If it seems as though it’s almost impossible to avoid Facebook, that’s because it is. 

In its most recent attempt to personalize your technologies, Facebook announced that it's headed to the living room. The social network teamed up with Sony to integrate its Facebook Login—you know, that feature that lets you log into many websites or apps with your Facebook credentials—into the new PlayStation 4 game console. According to the company, this will make it easier to connect your Facebook account with the PlayStation Network and pull in personal information, as well as share in-game photos and videos captured in real-time.

Of course, like with most apps, Facebook Login is optional. But it’s just further evidence of the social network’s continued attempts to tighten its clutches on our connected devices.

Not-So-Anonymous Game Play

The PlayStation 4 isn’t Facebook’s first foray into the gaming landscape. This summer, the company partnered with Unity, a popular game engine, and introduced a cross-platform software development kit that aims to make it easier to integrate Facebook’s social features into games that work across different devices.

Similar to the PS4 integration, Unity gamers can invite their Facebook friends and share achievements in game.

Introducing Facebook integration could turn the gaming experience on its head. Traditionally, many gamers use “gamertags” or usernames that don’t necessarily reveal any personal information. Now, logging in to the PlayStation Network with your Facebook account shows your real name and profile picture, adding a level of social accountability that wasn’t there before.

Gaming networks have largely been anonymous playgrounds, much like YouTube. When Google integrated Google+ into YouTube this month, it faced severe backlash from users who prized their anonymity on the network. Facebook might be able to evade a surge of disgruntled users, if only because gamers can still play anonymously under their PSN login while only approving Facebook friends once requested. 

Facebook All The Things

Facebook is tied to our personal identity in a way no other service is. All the relevant information an application would need is already saved on Facebook, so it makes sense to simplify signing up for services with information already stored online.  

The list of applications and websites using Facebook Login is extensive. Almost any site that requires an account lets you use Facebook to create one. From e-commerce to ridesharing, more companies are integrating Facebook to collect personal data, under the veil of providing a more social experience.

Amazon recently announced its own Facebook integration just in time for the holidays—now you can see what is on your friends’ Christmas wish lists. By connecting your Facebook account to Amazon, you can see when your friends publicly reviewed or wished for items you're currently browsing on Amazon.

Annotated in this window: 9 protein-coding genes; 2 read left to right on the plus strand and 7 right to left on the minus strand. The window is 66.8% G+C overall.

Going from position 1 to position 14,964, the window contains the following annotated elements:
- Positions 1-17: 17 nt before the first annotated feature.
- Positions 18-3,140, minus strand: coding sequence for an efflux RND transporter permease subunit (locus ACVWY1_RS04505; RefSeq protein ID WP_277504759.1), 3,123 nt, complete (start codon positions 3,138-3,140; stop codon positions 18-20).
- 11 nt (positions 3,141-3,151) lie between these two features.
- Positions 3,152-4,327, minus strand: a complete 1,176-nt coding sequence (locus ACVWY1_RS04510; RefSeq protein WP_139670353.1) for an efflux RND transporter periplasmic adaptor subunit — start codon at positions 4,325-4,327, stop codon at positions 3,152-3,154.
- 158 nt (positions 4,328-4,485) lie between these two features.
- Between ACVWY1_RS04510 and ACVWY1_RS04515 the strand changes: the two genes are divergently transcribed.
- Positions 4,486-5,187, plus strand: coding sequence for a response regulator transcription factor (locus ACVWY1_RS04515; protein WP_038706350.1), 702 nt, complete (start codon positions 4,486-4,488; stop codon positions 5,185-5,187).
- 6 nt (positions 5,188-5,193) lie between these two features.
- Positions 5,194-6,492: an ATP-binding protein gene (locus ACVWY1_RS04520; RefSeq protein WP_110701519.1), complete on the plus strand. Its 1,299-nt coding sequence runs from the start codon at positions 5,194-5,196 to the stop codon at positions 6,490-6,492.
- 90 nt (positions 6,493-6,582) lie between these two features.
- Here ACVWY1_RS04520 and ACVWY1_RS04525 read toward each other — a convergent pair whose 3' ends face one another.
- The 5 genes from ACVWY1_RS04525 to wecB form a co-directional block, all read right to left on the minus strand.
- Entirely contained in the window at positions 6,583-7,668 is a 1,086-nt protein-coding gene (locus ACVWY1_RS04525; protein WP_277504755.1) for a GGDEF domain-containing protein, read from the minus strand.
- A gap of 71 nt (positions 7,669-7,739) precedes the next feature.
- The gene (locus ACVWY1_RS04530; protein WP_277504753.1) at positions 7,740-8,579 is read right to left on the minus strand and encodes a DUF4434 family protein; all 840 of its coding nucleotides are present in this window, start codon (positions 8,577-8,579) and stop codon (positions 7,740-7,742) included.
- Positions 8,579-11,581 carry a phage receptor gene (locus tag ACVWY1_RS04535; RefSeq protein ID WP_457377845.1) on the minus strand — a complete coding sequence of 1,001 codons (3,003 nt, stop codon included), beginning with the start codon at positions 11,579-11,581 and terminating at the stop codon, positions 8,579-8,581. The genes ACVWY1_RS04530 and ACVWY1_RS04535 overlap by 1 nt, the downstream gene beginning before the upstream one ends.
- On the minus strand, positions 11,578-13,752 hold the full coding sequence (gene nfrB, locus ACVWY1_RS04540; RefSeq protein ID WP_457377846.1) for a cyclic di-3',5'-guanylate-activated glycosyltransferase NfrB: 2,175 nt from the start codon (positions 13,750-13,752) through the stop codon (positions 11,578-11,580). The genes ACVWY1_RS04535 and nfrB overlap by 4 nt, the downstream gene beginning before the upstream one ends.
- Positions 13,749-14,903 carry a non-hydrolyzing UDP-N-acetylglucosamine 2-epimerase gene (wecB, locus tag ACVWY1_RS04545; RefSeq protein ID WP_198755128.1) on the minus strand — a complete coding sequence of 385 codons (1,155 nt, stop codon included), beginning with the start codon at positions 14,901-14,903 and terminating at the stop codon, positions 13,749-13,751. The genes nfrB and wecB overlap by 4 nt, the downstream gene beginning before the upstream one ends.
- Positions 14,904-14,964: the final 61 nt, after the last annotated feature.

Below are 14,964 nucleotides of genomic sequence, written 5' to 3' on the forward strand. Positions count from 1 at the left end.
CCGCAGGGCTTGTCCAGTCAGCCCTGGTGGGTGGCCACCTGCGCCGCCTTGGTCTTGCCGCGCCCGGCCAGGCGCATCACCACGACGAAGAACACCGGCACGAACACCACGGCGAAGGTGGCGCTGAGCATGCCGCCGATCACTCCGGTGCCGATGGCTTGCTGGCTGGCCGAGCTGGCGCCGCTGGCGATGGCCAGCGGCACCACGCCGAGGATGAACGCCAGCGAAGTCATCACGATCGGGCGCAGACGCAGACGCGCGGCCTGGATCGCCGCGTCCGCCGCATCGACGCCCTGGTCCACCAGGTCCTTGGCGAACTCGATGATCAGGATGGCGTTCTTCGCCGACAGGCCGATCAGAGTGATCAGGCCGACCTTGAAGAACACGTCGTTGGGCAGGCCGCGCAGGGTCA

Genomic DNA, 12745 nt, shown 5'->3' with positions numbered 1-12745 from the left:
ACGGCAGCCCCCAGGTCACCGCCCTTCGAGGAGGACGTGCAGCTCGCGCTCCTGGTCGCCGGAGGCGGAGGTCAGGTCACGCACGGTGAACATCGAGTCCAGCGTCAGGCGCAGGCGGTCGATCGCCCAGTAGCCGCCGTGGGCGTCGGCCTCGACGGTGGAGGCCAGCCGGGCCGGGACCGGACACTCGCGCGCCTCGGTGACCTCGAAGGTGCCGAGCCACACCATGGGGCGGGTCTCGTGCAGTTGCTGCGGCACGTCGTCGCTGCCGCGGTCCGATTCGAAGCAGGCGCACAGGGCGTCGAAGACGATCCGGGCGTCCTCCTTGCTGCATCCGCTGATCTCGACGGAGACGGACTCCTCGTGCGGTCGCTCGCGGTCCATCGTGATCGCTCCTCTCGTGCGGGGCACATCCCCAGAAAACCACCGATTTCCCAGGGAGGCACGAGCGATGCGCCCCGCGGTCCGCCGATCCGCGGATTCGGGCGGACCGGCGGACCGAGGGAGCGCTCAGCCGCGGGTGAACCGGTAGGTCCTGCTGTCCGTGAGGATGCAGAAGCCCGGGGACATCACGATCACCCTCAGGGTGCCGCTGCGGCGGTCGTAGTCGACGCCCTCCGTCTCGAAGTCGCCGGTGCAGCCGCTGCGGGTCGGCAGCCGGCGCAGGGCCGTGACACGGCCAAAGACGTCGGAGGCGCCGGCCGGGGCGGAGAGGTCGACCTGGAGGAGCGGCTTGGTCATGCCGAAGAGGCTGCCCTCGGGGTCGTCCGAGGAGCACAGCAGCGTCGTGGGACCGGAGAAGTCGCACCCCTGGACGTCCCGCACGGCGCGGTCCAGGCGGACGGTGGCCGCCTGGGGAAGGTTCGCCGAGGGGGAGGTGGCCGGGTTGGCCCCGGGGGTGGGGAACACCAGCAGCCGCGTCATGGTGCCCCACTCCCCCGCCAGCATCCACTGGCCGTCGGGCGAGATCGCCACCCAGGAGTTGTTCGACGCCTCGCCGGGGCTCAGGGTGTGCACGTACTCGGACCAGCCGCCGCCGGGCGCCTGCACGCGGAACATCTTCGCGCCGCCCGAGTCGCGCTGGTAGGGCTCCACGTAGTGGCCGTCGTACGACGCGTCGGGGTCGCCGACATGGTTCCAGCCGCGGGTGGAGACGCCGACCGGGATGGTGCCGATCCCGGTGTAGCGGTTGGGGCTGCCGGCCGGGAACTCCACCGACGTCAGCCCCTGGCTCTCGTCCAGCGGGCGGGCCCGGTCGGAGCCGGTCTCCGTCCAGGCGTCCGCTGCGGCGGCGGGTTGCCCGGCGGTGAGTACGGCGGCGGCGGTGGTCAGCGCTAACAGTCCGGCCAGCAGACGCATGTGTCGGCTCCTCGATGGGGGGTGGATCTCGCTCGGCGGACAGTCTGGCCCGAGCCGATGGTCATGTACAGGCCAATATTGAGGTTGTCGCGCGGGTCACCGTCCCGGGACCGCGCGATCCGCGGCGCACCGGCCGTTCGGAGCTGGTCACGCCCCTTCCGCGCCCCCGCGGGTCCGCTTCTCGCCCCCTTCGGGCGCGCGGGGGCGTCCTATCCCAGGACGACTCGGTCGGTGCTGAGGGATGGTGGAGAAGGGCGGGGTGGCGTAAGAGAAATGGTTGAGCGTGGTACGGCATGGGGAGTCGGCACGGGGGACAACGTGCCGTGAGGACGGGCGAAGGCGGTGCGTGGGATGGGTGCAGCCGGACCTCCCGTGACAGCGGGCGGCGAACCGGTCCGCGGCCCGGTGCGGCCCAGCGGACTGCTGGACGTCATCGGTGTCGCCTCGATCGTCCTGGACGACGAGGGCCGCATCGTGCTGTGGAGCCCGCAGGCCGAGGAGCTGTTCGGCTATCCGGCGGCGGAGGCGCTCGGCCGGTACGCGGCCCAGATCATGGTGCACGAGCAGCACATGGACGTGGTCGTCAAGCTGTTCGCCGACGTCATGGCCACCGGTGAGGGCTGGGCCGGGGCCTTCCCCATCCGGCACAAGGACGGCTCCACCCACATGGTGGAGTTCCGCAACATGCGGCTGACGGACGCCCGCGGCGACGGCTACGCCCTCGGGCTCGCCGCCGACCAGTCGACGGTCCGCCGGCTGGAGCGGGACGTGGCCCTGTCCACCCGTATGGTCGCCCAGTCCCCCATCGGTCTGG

Of course, the company’s Facebook integration isn’t new. Similar features include a Friends and Family gifting option that lets you import your friend list and automatically find their Amazon wish list, and the Amazon Birthday Gift program lets customers crowdsource gift cards from their Facebook friends.

For some companies, Facebook is the only option for creating a user account. 

Lyft, the popular on-demand ridesharing service, requires users to have Facebook in order to use the service. While it does provide some level of safety—you can see a person’s face and name to confirm their identity—it forces users who don’t have a Facebook account to use another option.

Music streaming service Spotify had a similar requirement in 2011, which it has since eliminated, making it mandatory for all new users to sign up with a Facebook account. Needless to say, people were upset that the social network was once again using outside services to mine their data. 

Integrating Facebook Login is mutually beneficial for the social network and app developers, as they both collect precious user data. But what about end users? Sure, it is simple to sign in with a Facebook Login instead of creating multiple accounts, but beyond that, there is no real reason not to just use an email. 

What it boils down to is this: Facebook wants to own your data. So far, it’s doing a pretty good job. 

Although the company faces competition on the social login front from Google+ and Yahoo, Facebook still dominates the social login. A new study from Gigya, a social login provider for brands including Pepsi and Verizon, shows that over 50 percent of users prefer Facebook Login to other services. 

This means more people are opting to share real data with service providers, choosing personalization over privacy. 

Is It Worth It?

It’s not just your name and likeness that Facebook now knows. Each time someone allows Facebook Login to manage an application or service, the social network becomes a personal identity manager, one that we’re voluntarily permitting by giving up data one app at a time. 

Because I generally login with Facebook on mobile apps, the company knows I’m an avid ride-sharer who favors Lyft, I dine out regularly by getting suggestions through Yelp, and I prefer to filter my images with Instagram. 

Even my best friends don’t know all that. 

And what is it, exactly, we are able to do with Facebook integration? On the PlayStation4, I can take screenshots of my kill shots and post them directly to Facebook, or import my friend list to see whom I would actually want to play with.  

On Spotify and Amazon, I can publicly share what songs I’m listening to and what I’m buying my dog for Christmas—though no one really cares.

Ultimately, by allowing Facebook to vacuum up all of our data, what we really get are conspicuously tailored advertisements that just happen to apply to the applications we use most. 

PlayStation 4 image via Facebook. Wish List image via Amazon.